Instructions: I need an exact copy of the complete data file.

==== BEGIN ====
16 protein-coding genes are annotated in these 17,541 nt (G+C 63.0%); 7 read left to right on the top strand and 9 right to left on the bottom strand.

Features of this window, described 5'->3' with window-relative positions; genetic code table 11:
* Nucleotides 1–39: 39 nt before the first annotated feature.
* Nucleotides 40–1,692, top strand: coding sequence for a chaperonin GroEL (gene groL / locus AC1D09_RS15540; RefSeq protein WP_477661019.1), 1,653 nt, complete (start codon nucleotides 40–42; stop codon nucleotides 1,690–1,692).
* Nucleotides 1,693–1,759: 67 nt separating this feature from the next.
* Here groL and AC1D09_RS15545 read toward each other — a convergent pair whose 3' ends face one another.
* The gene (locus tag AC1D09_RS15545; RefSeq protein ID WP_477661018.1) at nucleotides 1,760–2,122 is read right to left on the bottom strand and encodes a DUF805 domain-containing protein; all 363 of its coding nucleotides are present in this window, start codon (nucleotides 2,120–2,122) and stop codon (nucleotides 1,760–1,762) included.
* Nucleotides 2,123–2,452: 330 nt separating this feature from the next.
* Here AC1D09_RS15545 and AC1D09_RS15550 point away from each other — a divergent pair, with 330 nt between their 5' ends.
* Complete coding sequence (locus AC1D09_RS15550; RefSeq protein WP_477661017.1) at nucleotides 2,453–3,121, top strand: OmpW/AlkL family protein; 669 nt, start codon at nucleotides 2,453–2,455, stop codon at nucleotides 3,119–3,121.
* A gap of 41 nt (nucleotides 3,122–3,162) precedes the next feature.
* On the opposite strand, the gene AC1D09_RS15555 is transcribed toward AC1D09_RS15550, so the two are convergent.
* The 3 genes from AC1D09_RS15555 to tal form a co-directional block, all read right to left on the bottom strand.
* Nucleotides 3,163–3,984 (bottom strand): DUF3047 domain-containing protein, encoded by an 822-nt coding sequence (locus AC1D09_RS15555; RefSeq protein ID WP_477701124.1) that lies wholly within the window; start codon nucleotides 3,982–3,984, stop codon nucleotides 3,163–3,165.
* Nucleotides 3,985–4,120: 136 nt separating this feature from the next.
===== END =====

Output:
16 protein-coding genes are annotated in these 17,541 nt (G+C 63.0%); 7 read left to right on the top strand and 9 right to left on the bottom strand.

Features of this window, described 5'->3' with window-relative positions; genetic code table 11:
* Nucleotides 1–39: 39 nt before the first annotated feature.
* Nucleotides 40–1,692, top strand: coding sequence for a chaperonin GroEL (gene groL / locus AC1D09_RS15540; RefSeq protein WP_477661019.1), 1,653 nt, complete (start codon nucleotides 40–42; stop codon nucleotides 1,690–1,692).
* Nucleotides 1,693–1,759: 67 nt separating this feature from the next.
* Here groL and AC1D09_RS15545 read toward each other — a convergent pair whose 3' ends face one another.
* The gene (locus tag AC1D09_RS15545; RefSeq protein ID WP_477661018.1) at nucleotides 1,760–2,122 is read right to left on the bottom strand and encodes a DUF805 domain-containing protein; all 363 of its coding nucleotides are present in this window, start codon (nucleotides 2,120–2,122) and stop codon (nucleotides 1,760–1,762) included.
* Nucleotides 2,123–2,452: 330 nt separating this feature from the next.
* Here AC1D09_RS15545 and AC1D09_RS15550 point away from each other — a divergent pair, with 330 nt between their 5' ends.
* Complete coding sequence (locus AC1D09_RS15550; RefSeq protein WP_477661017.1) at nucleotides 2,453–3,121, top strand: OmpW/AlkL family protein; 669 nt, start codon at nucleotides 2,453–2,455, stop codon at nucleotides 3,119–3,121.
* A gap of 41 nt (nucleotides 3,122–3,162) precedes the next feature.
* On the opposite strand, the gene AC1D09_RS15555 is transcribed toward AC1D09_RS15550, so the two are convergent.
* The 3 genes from AC1D09_RS15555 to tal form a co-directional block, all read right to left on the bottom strand.
* Nucleotides 3,163–3,984 (bottom strand): DUF3047 domain-containing protein, encoded by an 822-nt coding sequence (locus AC1D09_RS15555; RefSeq protein ID WP_477701124.1) that lies wholly within the window; start codon nucleotides 3,982–3,984, stop codon nucleotides 3,163–3,165.
* Nucleotides 3,985–4,120: 136 nt separating this feature from the next.